As TB Alliance acknowledges its 20th year, we remain committed to advancing new cures and meeting the aspirations of those who gathered in Cape Town to demand a better future for those who suffer from TB. Read from our 20 Stories for 20 Years series below:
When developing new treatments, an accurate understanding of the dynamics that shape the treatment landscape is essential.
One key dynamic is the proportion of tuberculosis (TB) treatment that is carried out by the public and private sectors. TB has long been viewed as a disease treated largely in the public sector, a view informed by the World Health Organization (WHO)’s extensive focus on the DOTS (Directly Observed Treatment, Short-course) model, as well as the fact that many countries provide medication for drug-sensitive TB without a cost to patients.
However, this understanding was largely a presumption; there had been a drought of rigorous efforts to determine and evaluate the size and dynamics of TB treatment in the private sector. In 2011, TB Alliance and academic partners put these presumptions to the test. The results of this research challenged prior assumptions, shed light on drivers of drug resistance, and ultimately led to a reconsideration of how national TB burdens are estimated.
TB Alliance assessed the treatment landscape in 10 countries accounting for 60% of the global TB burden. This study revealed that the overall volume of TB drugs sold in the private sector in the studied countries was nearly equal to that of the public sector.
Additionally, the study detected 111 different first-line TB drug dosages and combinations available, which was particularly concerning as WHO and Stop TB Partnership’s Global Drug Facility only deemed 14 such combinations/dosages necessary for proper treatment. Further, at least a third of the available products fell outside national and international treatment recommendations.
Figure 1. First line TB drug volumes broken down by strength, compared to GDF/NTP standards. First line drugs were classified as having strengths identical to those purchases by the Global Drug Facility (GDF) or recommended by the relevant National TB Program (NTP), or integer multiples of such strengths (e.g., twice as much or half as much). The remaining strengths ("other"; purple bars at top) constituted 35% of total volume. (Note: only products with known strengths were used in the calculation.) doi:10.1371/journal.pone.0018964.g001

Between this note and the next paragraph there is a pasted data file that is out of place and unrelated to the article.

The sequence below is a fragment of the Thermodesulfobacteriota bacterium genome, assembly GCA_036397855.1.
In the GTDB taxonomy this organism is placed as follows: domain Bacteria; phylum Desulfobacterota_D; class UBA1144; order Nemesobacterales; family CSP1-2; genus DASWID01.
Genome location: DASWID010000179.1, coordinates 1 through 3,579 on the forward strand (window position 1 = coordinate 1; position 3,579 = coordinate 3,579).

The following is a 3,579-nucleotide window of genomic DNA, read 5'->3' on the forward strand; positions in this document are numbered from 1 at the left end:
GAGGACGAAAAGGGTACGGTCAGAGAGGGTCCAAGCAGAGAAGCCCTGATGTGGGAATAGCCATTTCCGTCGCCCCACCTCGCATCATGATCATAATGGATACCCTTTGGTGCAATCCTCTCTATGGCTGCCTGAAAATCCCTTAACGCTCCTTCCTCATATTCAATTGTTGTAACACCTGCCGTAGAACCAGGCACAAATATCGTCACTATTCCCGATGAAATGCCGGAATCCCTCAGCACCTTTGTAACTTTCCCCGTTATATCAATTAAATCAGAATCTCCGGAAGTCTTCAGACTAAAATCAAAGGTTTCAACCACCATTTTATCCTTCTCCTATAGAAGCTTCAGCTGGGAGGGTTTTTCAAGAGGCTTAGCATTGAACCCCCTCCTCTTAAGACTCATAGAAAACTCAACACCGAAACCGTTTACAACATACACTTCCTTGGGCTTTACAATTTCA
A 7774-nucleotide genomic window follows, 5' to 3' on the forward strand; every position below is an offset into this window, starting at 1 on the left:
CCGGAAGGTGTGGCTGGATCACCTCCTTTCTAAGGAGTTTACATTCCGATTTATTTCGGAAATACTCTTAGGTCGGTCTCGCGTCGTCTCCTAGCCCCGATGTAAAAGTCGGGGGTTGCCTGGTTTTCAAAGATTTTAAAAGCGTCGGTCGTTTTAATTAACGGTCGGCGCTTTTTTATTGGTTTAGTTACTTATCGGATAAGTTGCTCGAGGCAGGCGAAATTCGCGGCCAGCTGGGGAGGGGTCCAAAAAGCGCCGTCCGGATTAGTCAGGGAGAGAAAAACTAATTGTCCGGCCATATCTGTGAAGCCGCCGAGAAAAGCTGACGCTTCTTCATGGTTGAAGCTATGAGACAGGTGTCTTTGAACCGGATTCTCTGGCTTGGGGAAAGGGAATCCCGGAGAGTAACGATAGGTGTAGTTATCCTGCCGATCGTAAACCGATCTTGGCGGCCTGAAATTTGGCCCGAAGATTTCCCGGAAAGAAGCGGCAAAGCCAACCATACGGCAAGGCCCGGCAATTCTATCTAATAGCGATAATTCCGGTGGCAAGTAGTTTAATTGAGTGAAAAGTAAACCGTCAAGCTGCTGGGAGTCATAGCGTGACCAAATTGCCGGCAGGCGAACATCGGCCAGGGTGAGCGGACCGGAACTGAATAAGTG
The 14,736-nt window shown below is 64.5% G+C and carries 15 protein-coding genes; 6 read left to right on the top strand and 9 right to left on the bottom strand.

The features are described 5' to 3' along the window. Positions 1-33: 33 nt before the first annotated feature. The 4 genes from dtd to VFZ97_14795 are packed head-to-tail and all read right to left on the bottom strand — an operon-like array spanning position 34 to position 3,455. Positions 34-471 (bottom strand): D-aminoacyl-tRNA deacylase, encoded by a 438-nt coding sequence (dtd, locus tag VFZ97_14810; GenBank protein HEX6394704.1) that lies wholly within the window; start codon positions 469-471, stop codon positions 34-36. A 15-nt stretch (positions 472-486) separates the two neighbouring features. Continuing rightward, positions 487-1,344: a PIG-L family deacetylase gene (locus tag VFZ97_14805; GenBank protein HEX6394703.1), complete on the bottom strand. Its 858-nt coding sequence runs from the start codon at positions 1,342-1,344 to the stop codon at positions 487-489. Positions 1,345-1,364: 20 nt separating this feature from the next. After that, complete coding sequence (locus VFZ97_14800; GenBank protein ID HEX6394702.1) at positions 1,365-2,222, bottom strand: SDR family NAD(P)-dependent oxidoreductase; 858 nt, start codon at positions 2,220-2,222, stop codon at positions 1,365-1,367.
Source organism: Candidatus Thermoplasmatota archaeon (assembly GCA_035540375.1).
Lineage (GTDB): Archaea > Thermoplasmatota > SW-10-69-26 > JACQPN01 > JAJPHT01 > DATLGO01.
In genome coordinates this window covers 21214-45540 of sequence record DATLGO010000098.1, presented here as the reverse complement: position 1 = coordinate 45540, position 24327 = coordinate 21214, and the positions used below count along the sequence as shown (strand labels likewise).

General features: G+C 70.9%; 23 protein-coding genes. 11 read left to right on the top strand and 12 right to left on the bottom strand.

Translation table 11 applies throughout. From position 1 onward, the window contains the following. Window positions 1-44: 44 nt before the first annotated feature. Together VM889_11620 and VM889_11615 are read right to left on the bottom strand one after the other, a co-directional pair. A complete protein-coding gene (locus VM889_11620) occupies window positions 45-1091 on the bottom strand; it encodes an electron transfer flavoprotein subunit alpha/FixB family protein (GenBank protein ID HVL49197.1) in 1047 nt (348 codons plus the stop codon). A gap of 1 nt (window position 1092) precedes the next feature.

With growing concern over the rapid growth of drug-resistance, this was cause for alarm; drug misuse in the private sector could result in treatment failures and contribute to the development of drug-resistant TB.
Public health organizations, including WHO and country-level health systems, took note of these findings. One outcome was an expansion of public-private mix (PPM) programs, which support TB management by private care providers. In response to the research, Mario Raviglione, then Director of WHO’s Stop TB Department, remarked that “the size of the response is not commensurate with the size of the challenge; there is enormous scope to expand these [PPM] programs urgently,” declaring that it’s critical to “make private providers responsible partners of the public sector in controlling TB and MDR-TB."
Subsequently, increased resources were dedicated to PPM programs, especially in Asia. India, the highest TB burden country in the world, continues to make use of the study’s methodology to track its progress in private provider engagement. Additionally, with a clearer understanding of the extent to which TB was appearing in the private sector, TB burden estimates in many countries were revised upwards.
While efforts to monitor and collect treatment data remain imperfect, rigorous research into market dynamics provides decision-makers with a more accurate sense of the challenges at hand. With a better understanding of the global TB landscape, the need to simplify and shorten TB treatment has become all the more urgent.